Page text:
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June 1, 2005

Deaf slave trade suspects sent to US

From: Daily Telegraph, Australia - Jun 1, 2005

From correspondents in Mexico City

TWO deaf Mexicans accused of leading a slave labor ring that forced dozens of other deaf migrants to sell trinkets in the streets of New York had been extradited to the United States to face charges in the case, Mexico's government said.

Under the scheme in the mid-1990s, at least 100 deaf-mute migrants were smuggled into the US and promised well-paid jobs. Once there, they were forced to sell trinkets and hand over the cash. Their passports were taken and they faced physical abuse if they did not meet weekly quotas.

Mexico's government said Jose Paoletti and his son Renato Paoletti, both deaf, were extradited to face charges in a New York court.

The attorney general's office said the two men were the ringleaders and in charge of taking the money earned by their victims working seven days a week and more than 11 hours a day in New York's streets and subway stations.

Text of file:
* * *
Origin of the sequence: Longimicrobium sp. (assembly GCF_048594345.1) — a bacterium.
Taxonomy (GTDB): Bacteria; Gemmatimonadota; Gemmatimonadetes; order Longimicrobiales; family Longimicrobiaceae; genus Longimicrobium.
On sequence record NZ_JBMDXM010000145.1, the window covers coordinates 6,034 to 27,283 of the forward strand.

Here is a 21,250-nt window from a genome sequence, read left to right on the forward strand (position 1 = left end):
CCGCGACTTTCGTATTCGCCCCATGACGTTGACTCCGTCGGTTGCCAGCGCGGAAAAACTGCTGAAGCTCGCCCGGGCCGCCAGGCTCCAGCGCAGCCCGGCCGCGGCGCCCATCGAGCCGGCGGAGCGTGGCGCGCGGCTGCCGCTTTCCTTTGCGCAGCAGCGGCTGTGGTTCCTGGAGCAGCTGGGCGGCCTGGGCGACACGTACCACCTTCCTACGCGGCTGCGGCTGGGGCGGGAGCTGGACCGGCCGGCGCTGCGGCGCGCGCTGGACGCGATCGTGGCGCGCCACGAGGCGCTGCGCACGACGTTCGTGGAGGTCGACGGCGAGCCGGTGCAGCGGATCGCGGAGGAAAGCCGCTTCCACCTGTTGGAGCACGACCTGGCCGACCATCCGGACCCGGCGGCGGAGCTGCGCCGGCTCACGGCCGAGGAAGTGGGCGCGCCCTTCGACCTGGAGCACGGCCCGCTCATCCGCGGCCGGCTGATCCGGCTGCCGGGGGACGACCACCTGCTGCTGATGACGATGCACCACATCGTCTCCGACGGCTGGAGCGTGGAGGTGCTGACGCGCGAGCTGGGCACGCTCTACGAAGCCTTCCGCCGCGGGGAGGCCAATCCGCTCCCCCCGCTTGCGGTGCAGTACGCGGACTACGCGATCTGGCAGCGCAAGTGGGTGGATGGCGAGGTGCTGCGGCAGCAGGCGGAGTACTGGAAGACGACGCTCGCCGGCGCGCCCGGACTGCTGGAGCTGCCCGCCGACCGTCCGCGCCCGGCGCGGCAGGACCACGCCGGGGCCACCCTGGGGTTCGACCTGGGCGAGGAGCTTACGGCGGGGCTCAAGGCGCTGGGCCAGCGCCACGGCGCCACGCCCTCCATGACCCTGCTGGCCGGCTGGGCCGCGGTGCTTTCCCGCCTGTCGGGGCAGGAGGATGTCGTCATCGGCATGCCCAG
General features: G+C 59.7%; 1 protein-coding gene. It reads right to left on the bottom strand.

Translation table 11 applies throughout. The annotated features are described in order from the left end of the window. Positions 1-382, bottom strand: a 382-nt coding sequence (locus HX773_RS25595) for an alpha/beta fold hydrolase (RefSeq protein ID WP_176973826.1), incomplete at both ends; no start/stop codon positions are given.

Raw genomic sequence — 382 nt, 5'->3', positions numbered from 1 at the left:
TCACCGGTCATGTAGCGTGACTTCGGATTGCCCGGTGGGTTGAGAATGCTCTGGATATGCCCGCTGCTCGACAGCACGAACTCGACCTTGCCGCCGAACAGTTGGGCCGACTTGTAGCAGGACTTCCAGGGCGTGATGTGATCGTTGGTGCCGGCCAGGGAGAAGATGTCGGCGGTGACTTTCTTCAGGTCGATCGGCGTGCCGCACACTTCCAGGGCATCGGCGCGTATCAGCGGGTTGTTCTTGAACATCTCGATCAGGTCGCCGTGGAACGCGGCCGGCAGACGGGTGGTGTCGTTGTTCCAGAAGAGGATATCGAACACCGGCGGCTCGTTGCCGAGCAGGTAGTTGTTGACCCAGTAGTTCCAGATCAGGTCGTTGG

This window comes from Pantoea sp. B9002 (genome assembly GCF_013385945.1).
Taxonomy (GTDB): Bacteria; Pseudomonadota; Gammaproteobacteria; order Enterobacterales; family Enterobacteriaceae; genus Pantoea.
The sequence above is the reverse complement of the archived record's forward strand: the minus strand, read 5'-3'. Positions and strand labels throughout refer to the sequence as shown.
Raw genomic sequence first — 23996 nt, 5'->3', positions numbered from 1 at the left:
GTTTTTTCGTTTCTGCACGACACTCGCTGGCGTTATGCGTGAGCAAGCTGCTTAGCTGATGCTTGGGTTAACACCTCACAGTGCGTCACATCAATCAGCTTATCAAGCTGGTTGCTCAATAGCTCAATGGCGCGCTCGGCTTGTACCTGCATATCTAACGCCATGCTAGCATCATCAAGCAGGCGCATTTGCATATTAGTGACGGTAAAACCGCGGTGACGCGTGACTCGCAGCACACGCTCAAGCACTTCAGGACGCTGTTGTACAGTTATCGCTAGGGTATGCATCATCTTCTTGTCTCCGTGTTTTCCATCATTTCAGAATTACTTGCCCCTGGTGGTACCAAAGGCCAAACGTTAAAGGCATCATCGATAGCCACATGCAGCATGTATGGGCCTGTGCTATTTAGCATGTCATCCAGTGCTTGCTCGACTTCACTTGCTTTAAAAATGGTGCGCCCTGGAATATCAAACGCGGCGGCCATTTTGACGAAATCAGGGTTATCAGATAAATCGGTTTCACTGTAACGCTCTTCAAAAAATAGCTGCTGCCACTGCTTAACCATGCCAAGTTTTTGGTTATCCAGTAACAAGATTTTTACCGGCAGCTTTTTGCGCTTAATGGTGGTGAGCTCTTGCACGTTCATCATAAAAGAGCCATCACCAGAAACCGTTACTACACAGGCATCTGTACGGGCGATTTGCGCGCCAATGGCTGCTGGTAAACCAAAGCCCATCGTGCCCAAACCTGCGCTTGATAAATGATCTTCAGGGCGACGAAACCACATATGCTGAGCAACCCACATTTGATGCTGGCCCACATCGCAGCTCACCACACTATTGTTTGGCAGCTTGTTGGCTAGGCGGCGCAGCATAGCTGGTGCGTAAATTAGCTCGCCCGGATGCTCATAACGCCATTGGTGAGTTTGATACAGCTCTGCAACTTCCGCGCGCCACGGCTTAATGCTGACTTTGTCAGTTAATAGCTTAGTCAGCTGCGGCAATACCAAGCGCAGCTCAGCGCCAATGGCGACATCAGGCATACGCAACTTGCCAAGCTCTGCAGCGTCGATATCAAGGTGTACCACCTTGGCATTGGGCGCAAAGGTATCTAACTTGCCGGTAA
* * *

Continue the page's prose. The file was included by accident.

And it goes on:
Prosecutors say the slave labor ring pulled in more than $US1 million ($1.32 million) a year.

US authorities had tried to get Paoletti and his son sent to the United States to face charges since the scandal surfaced in 1997. The two men had been held at a Mexico City prison but the Foreign Ministry approved their extradition earlier this month.

In all, 20 people were charged in New York with operating a slave trade, alien smuggling, money laundering, obstruction of justice and witness tampering in the case. Most have been convicted of the charges.


Copyright 2005 Nationwide News